“It must be especially observed in justice to poor Kit that he was by no means of a sentimental turn, and perhaps had never heard that adjective in all his life. He was only a soft-hearted grateful fellow, and had nothing genteel or polite about him; consequently, instead of going home again, in his grief, to kick the children and abuse his mother (for, when your finely strung people are out of sorts, they must have everybody else unhappy likewise), he turned his thoughts to the vulgar expedient of making them more comfortable if he could.”

    Every Pickwick needs his Sam, and every mother deserves her Kit!

    The idea of the grandfather as villain is a troubling one. He’s a victim in his own way: of old age and feebleness of mind, and the slow consumption by addiction of his health, his fortunes, and the happiness he and Nell once shared. He is a fool, in many ways, but not a villain. Because of him, Nell grew up knowing what it is to be loved and delighted in. That’s something the Marchioness never seems to have known, until she met Dick. Maybe that accounts for the difference in their characters and heroic journeys.

    Bless you all, and I’m heartily looking forward to joining in future discussions!

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    1. Deacon, your take on Nell is a far better defense of the character than my own clumsy attempt. It reflects my own view and admiration for her. As I was reading your account, it occurred to me that perhaps this was why there’s such a disconnect between how positively Dickens and most of his readers at the time felt about Nell and how negatively later readers and critics came to view her. As society became more secularized, this central self-sacrificial aspect of Nell and her journey seems to have become less understood and appreciated, and may have contributed to the cooling in affection for the character. Perhaps Nell’s death and spiritual transport is something that only truly speaks these days to those of us who share the same spiritual perspective of Dickens and his times.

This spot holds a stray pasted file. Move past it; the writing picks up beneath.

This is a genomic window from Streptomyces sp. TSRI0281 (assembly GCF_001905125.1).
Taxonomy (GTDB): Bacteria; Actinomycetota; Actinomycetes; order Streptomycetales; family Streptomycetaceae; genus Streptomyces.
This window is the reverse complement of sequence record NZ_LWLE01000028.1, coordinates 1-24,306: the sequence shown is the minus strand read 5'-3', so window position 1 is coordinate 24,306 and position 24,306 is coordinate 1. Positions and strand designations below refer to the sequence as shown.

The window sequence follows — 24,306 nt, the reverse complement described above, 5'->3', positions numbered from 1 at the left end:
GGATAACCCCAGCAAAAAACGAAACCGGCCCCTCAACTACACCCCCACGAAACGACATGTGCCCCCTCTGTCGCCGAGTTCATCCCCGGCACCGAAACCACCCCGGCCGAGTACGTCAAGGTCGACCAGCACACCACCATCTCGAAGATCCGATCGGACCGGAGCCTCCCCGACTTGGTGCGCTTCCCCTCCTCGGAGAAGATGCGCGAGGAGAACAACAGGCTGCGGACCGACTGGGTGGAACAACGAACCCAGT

Dickens laid out a foretelling of Nell’s end in chapter 55, just before the shift to the London characters in 56. After the old sexton describes the old well (the grave, so well described by Deacon Matthew), Nell then goes to the old church and sits among the tombs in there and “felt that now she was happy, and at rest” in her acceptance of her approaching death, and then she goes up into the tower – metaphorically rising from death into the heavens – and she reaches the top (heaven itself): “Oh! the glory of the sudden burst of light … It was like passing from death to life, it was drawing near to Heaven.” When the bachelor takes Nell down into the crypt, his description of it – “and showed her how it had been lighted up in the time of the monks, and how, amid lamps depending from the roof…and told their rosaries of beads” – there’s a note in my edition that the “passage contains echoes of the opening stanzas of Keats ‘The Eve of St. Agnes’”. I don’t see much of a resonance between the OCS passage and the Keats 1820 poem (a familiar subject of Pre-Raphaelite painters like Millais), but I checked out Tennyson’s 1837 “St. Agnes” poem and was moved to find lines that called to my mind Nell’s death and her soul’s transcendence to heaven as depicted in the final illustration. St. Agnes was a young girl who died a martyr (self-sacrifice) around 304 and is the patron of virgins – therefore a type of Nell, herself a virgin who sacrificed herself for a loved one. Tennyson wrote in his Agnes poem: “My breath to heaven like vapour goes:/ May my soul follow soon! … Break up the heavens, O Lord! And far, / Thro’ all yon starlight keen, / Draw me, thy bride, a glittering star, / In raiment white and clean. / He lifts me to the golden doors; / The flashes come and go; / All heaven bursts her starry floors, / And strows her lights below, / And deepens on and up! The gates / Roll back, and far within / For me the Heavenly Bridegroom waits.” And, of course, as has been mentioned, Nell was herself a type of Mary Hogarth. Dickens’ inscription for Mary Hogarth’s grave could have adorned Nell’s (or Agnes), apart from the age: “Young, beautiful, and good, God numbered her with His angels at the early age of seventeen”.